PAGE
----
Slugs and Their Management
Slugs are simply snails (mollusks) without shells. They live in and on the ground and have big appetites for a wide variety of plants. Young seedling plants are eaten as well as mature
plants. Wet conditions are ideal for slug development. In the spring, slugs lay eggs in moist areas and the new slugs normally reach maturity by fall. Eggs are generally laid on or near the
soil surface in places of concealment, such as underneath mulch, dead leaves, rocks, flower pots, trash, and boards. Preferred spots are relatively cool and moist. As soon as slugs hatch, they are active. They are mainly nocturnal and remain motionless and concealed until nightfall provides suitable conditions for activity.
To control slugs, flat boards, moist cardboard, wet newspaper, etc. are sometimes placed in the problem area for slugs to use a shelter. These slugs are then collected and destroyed.
Protective barrier rings of coal tar, soot, ash, lime and other caustic substances were old suggestions and occasionally are used today.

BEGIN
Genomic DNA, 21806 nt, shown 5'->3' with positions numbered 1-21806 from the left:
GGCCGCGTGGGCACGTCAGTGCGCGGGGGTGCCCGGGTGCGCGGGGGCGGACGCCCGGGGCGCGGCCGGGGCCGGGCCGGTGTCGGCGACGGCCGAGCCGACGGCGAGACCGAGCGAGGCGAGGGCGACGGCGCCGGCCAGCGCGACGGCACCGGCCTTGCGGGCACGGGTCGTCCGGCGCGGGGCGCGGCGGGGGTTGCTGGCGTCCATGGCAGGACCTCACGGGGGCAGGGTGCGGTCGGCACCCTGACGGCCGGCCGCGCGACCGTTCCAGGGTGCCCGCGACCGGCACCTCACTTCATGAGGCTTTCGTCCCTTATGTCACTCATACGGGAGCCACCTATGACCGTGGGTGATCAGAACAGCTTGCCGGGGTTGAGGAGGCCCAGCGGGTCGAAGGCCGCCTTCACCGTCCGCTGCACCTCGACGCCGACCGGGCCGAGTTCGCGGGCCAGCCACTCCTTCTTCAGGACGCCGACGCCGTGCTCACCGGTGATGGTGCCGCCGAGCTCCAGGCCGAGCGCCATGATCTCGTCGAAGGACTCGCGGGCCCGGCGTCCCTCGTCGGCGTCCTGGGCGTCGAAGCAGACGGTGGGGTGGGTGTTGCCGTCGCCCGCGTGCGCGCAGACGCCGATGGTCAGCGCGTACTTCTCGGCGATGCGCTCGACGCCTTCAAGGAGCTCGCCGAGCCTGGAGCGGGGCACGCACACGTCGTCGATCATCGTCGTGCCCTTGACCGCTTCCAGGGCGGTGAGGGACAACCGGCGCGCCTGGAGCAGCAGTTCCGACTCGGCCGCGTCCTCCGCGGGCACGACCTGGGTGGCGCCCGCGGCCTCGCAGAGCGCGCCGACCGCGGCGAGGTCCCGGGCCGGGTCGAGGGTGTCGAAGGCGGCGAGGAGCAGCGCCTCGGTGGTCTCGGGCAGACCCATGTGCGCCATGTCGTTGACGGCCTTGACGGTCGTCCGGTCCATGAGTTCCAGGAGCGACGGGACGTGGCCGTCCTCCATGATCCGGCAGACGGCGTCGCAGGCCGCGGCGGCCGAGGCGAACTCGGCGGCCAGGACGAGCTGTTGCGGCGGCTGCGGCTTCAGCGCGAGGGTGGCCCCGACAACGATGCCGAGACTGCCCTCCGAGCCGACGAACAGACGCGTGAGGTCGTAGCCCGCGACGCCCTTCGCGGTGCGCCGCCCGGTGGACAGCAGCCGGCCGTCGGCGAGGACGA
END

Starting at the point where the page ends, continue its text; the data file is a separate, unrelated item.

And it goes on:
Since slugs require moist soil in which to lay their eggs and cool, moist, sheltered sites in order to hide during the day, try to open up the garden and landscape to more sun and air
penetration. Since slugs often like wilted or decaying plant material, do not place weed remains or fresh grass clippings in the garden. Place these into a composting area which is
constantly turned for more rapid compost formation. Likewise, remove plant remains and leaves in the fall.
The use of beer, near‑beer or any fermenting food (such as a mixture of sugar, yeast and water) put in cups in the ground will surprise one in the number of slugs that fall into the cups and drown. This method is helpful but still has a lot to be desired. In fact, commercial slug baiting stations can be purchased for the same purpose.
Slug baits are probably the most consistent and efficient method of slug control. Several commercially available baits or pellets are available which contain a molluscicide, a poison which kills snails and slugs. Since these poisons may be toxic to pets, fish and humans, carefully use the products as directed on the labels.